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Three ways you’re doing squats wrong

Chances are, at one point you have incorporated squats into your workout routine. Squats don’t necessarily require any extra equipment, so they can be done anywhere. The movement itself isn’t that complicated so most people have some idea on how to do it. However, this doesn’t mean that you have the correct form when squatting. Unless you’re properly squatting, you might as well skip it all together. You can easily put yourself at risk for injury, and unnecessary stress on your ligaments and joints. Done correctly, squats can help strengthen muscles in your legs such as your hamstrings, quadriceps, and calves, as well as improve lower body mobility.  Here are some common mistakes people make when squatting.

Shift your weight

One of the biggest mistakes people make when squatting is putting their weight in the balls of their feet. When doing a squat, you should always picture yourself sitting back in your heels. A way to ensure you’re doing this correctly is to lift your toes off the ground when you’re in the squat position. As you bend your knees, and the tops of your thighs become parallel with the ground, gently lift your toes off the ground. If you’re unable to do this, you are most likely bending focusing too much on bending your knees. Rather, think about sticking your butt out as if you were sitting in a chair. You should also be able to push from your heels as you extend back up to standing.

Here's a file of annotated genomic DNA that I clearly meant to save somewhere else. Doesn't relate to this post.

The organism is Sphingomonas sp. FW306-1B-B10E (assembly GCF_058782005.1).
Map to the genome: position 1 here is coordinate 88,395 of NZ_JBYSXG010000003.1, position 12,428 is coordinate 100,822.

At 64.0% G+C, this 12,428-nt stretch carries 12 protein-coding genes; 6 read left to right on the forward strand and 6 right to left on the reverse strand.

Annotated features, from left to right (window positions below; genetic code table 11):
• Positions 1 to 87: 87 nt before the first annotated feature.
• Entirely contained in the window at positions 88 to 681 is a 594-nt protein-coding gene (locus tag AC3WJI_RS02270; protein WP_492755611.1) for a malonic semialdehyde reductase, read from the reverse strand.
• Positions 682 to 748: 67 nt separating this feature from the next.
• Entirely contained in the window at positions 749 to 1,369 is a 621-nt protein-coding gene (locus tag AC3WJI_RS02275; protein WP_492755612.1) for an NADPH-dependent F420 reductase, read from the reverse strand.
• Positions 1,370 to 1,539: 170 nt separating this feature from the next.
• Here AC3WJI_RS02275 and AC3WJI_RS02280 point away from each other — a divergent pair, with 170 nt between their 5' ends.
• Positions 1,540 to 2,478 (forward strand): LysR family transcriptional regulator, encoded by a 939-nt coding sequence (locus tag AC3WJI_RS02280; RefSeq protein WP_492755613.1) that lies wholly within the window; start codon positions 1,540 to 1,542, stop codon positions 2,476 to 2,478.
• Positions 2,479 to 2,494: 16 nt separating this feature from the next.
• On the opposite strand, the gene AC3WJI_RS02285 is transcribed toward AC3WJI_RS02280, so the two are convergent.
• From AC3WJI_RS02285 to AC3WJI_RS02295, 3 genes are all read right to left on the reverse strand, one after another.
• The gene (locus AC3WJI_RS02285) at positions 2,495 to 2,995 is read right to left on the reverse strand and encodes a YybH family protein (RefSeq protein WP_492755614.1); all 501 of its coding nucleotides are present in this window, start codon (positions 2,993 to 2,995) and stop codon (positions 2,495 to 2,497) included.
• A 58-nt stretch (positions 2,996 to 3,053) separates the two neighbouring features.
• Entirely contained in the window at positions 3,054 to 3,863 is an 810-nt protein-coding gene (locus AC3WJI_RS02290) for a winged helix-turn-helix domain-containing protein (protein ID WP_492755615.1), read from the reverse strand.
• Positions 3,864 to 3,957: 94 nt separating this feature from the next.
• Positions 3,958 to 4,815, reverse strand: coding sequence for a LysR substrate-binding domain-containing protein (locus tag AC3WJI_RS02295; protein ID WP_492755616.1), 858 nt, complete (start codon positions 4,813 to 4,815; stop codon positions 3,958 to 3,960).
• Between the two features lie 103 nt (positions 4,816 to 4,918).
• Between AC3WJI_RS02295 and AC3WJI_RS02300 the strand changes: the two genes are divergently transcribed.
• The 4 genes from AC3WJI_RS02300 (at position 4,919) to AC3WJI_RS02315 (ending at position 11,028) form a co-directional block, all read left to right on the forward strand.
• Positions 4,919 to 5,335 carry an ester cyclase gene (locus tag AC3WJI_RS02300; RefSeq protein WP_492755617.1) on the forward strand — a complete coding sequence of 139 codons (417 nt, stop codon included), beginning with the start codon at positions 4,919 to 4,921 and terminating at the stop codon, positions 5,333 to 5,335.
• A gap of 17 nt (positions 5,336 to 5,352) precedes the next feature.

Wobbly knees

Watch your knees as you squat; are they going inwards towards each other? We NEVER want to see this. Instead, we want to think of pushing our knees slightly outward so they cover our toes, but don’t go beyond our toes. Your toes should be pointed forward (shoulder width apart) and your knees should be going the same way as well.

Hunch back

Stand sideways in front a mirror and watch yourself as you squat. Is your back curved with your shoulders hunched over? Stop right there. Open your chest up, pull your shoulders back, and suck your belly button into your spine. Touch your stomach, is it hard? This means your core is engaged (what we want). As you watch yourself from the side, you want your back to be straight, at about a 45 degree angle. There should be an imaginary straight line going from the back of your head down to your lower back. This will help you sit back in your heels more and engage your booty.

Squats can be a great addition to your workout, but only when done correctly.

Written by GUADS staff member Emily with contributions from runtastic.com

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